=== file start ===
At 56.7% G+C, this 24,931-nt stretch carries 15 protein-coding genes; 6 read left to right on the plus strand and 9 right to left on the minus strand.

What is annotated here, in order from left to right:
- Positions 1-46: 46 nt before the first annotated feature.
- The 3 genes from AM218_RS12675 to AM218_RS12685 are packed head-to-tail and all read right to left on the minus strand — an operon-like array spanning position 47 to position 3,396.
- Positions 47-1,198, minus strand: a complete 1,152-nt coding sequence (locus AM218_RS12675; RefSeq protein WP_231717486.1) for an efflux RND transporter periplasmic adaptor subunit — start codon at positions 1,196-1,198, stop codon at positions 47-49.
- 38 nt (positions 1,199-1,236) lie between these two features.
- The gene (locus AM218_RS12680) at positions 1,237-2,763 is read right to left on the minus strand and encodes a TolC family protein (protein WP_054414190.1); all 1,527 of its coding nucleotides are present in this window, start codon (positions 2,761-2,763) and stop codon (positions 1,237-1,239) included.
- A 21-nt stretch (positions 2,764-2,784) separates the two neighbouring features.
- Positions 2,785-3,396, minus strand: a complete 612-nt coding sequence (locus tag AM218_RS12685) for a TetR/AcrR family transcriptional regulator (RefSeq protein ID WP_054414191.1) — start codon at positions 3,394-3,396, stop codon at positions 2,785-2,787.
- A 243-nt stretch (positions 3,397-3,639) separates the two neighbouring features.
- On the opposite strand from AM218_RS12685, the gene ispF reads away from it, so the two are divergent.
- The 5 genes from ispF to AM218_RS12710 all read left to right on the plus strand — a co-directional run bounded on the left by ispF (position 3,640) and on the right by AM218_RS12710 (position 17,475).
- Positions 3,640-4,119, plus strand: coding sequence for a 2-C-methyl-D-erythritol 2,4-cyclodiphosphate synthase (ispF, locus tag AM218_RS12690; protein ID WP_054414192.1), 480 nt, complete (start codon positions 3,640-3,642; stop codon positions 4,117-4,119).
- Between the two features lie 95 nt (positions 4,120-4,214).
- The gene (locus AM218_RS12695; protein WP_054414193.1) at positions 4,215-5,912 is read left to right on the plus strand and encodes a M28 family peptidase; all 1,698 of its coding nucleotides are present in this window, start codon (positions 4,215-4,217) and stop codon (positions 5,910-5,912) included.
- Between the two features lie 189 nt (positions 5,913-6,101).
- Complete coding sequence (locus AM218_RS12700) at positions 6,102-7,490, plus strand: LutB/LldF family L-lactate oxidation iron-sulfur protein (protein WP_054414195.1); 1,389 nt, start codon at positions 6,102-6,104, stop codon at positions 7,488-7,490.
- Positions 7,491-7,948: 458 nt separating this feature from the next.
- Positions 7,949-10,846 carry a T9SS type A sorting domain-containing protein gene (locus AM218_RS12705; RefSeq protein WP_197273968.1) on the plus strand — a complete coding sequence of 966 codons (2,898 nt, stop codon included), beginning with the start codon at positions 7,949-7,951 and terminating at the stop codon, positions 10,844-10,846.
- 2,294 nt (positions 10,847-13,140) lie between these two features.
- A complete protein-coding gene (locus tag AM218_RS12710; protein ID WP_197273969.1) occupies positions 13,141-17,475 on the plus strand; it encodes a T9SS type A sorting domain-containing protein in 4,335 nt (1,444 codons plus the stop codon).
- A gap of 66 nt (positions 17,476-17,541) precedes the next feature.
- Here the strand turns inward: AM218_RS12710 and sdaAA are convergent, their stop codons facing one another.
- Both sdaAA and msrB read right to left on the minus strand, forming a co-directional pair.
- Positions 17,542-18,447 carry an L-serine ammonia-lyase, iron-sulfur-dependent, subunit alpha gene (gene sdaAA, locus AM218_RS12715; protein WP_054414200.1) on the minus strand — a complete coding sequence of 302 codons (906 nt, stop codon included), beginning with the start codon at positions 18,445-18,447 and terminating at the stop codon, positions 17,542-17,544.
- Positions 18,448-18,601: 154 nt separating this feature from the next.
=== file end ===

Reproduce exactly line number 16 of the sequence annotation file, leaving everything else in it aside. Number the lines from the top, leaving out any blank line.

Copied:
- Between the two features lie 189 nt (positions 5,913-6,101).